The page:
Developers come from wild west (doing whatever they want)

– The Customer has primary control over an Agile project. The customer is involved in all aspects of planning, prioritization, and status keeping throughout an Agile project. If the project team is not producing what the customer finds to be valuable, it is up to that person to re-direct the work. The team’s only role is to estimate what can be done in limited timeframes. The team’s customer determines how that effort will be directed.

If you see any of above signs in your team, it’s time to stop pretending and get real. Its time to seek help from an experienced agile coach. I would like to thank Alan Koch for sharing his thoughts.

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SMALL STEPS: NIAGARA TO NEW YORK

Capri shirtCycling from one of nature’s greatest feats, Niagara Falls, to one of mankind’s greatest feats, New York City, is no walk in the park. Capri Consulting is proud to support Small Steps on their 740.3 km voyage over 7 days through Canada and USA. The previous blog post describes only a few of the many great things the charity does for special needs children in Solihull. Here is a brief day-by-day account of the trip.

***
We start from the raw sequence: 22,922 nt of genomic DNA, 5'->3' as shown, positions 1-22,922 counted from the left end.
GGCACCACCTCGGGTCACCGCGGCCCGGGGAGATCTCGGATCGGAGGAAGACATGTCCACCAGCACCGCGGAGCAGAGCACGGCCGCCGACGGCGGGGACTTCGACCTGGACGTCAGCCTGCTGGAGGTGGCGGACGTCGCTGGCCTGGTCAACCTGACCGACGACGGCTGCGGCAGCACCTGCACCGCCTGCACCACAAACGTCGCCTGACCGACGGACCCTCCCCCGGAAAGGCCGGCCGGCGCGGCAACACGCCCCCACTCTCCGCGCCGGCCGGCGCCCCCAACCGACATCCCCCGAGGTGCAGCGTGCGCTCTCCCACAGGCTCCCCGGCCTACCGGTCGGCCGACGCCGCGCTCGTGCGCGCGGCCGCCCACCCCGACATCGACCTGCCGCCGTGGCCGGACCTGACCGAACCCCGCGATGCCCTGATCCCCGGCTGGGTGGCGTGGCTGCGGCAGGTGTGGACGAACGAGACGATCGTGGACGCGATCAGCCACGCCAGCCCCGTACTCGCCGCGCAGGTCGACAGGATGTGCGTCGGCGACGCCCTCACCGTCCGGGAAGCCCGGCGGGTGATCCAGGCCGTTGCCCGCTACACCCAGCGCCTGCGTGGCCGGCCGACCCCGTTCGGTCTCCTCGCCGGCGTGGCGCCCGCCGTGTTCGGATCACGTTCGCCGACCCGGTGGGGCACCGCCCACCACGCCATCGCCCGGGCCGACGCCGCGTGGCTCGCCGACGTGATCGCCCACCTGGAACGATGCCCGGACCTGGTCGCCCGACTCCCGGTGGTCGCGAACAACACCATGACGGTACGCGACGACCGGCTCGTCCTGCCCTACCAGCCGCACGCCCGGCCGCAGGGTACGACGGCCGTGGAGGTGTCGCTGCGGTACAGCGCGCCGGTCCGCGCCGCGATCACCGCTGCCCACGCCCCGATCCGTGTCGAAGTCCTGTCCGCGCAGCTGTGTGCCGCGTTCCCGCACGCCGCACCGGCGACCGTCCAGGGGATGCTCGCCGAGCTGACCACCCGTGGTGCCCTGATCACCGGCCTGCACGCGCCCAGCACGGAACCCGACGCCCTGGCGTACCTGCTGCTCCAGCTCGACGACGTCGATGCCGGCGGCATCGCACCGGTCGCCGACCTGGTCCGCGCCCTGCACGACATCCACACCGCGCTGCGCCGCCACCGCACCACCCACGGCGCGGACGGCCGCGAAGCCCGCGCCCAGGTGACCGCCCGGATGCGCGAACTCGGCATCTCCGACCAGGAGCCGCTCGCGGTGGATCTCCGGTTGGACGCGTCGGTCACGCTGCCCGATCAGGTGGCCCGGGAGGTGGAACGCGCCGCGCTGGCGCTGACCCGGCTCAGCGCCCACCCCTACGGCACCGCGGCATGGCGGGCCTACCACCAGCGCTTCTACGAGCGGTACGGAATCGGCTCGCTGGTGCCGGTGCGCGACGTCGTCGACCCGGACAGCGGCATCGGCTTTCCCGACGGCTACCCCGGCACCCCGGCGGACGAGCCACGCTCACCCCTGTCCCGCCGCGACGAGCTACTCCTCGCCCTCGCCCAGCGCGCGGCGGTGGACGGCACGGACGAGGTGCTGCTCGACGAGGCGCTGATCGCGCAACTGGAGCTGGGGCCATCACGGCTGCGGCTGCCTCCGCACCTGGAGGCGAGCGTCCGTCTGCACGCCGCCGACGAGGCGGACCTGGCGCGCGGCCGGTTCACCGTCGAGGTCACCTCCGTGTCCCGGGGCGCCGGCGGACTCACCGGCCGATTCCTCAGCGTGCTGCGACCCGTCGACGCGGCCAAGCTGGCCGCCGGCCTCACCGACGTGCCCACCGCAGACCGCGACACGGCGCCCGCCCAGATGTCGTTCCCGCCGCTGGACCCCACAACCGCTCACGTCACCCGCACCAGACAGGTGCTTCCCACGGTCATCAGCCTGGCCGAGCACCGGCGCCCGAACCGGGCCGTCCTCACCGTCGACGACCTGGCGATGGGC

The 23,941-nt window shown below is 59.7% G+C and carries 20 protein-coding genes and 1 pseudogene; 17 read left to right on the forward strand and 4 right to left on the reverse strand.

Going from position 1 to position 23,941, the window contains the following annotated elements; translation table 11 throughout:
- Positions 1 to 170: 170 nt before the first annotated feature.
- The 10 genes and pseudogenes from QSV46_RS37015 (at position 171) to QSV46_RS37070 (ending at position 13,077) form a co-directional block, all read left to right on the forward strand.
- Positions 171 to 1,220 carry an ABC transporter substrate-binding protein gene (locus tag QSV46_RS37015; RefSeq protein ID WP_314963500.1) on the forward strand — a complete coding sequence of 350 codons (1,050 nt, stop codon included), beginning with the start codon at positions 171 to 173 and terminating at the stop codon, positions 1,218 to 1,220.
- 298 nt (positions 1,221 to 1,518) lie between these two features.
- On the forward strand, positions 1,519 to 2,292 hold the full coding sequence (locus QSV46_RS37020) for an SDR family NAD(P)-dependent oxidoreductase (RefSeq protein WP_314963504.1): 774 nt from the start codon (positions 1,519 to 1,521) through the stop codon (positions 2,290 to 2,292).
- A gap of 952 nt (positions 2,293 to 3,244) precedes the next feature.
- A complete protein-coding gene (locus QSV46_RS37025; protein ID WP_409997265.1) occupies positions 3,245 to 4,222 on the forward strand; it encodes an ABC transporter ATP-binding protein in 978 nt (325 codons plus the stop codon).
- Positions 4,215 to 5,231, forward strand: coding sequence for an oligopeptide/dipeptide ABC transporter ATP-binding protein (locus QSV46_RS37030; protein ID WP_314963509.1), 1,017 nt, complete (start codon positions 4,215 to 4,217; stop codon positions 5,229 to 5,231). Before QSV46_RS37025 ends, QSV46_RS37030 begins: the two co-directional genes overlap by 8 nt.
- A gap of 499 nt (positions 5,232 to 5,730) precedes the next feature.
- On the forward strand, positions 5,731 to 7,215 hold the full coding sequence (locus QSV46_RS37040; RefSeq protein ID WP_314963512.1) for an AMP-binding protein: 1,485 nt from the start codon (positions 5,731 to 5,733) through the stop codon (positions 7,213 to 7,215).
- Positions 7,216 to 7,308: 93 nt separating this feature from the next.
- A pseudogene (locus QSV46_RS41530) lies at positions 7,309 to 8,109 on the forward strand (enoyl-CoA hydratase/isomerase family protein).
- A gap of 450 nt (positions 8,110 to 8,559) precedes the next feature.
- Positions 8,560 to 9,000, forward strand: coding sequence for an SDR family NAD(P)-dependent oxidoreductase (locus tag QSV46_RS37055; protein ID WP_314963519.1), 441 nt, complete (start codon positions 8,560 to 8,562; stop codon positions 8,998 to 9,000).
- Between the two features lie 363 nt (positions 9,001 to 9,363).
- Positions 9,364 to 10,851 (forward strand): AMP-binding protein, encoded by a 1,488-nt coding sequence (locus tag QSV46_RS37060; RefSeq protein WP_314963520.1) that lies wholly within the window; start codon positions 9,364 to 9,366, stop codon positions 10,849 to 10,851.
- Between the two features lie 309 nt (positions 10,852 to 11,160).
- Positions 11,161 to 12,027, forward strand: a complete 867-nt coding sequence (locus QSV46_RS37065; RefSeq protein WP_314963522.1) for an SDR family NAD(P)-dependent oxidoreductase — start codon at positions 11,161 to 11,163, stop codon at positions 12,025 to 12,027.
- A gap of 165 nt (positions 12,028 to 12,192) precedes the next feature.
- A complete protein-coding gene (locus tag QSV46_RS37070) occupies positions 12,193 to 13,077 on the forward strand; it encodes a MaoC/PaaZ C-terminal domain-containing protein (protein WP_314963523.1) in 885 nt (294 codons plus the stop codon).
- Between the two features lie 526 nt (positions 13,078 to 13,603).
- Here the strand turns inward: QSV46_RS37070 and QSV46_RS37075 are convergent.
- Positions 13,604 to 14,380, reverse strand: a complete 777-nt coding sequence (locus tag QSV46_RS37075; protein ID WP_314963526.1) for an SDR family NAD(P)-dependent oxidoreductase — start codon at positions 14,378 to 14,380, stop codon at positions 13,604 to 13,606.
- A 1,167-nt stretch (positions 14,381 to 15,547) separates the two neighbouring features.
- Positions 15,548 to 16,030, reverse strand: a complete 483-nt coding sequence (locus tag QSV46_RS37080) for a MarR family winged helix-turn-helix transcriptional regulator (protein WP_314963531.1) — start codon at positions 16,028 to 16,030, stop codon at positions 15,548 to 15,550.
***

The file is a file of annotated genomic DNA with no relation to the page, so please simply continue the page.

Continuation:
Day 1: After arriving at Niagara Falls on 2nd August, the group made final preparations on their bikes before they set off on their first day’s ride on 3rd August. They cycled from Niagara Falls to Buffalo, crossing the American border.

Day 2: The group cycled 112km from Buffalo to Olean. They started at 6am to avoid the midday heat. Day 2 saw some difficulties with many punctures due to gravelly roads.

Day 3: Day 3 was another early start as the group cycled 131km from Olean to Wellsboro. Spirits were still very high.

Day 4: The group cycled from Wellsboro to Towanda. With very hilly start the route was quite tough, but at the end of the day, 400 km had been completed and 340 km remained.victory pose

Day 5: The cyclists travelled 122km from Towanda to Wilkes-Barre with huge hill climbs and 5000 feet of elevation.

Day 6: The group embarked on their longest stretch of cycling of 138km from Wilkes-Barre to Stanhope.

The last leg of the trip was from Stanhope to Newark, just outside of New York. After such a long and strenuous trip, a sense of achievement was felt throughout the group as they went the extra mile in order to raise money for the Small Steps charity and bring a smile to the many children with special needs that the charity helps.

We at Capri Consulting believe that business and social enterprise should go hand in hand. We feel the responsibility to support charities that aid social welfare and we look forward to doing so in the future.

We would like to congratulate every team member and their families for their effort & dedication! Well done !!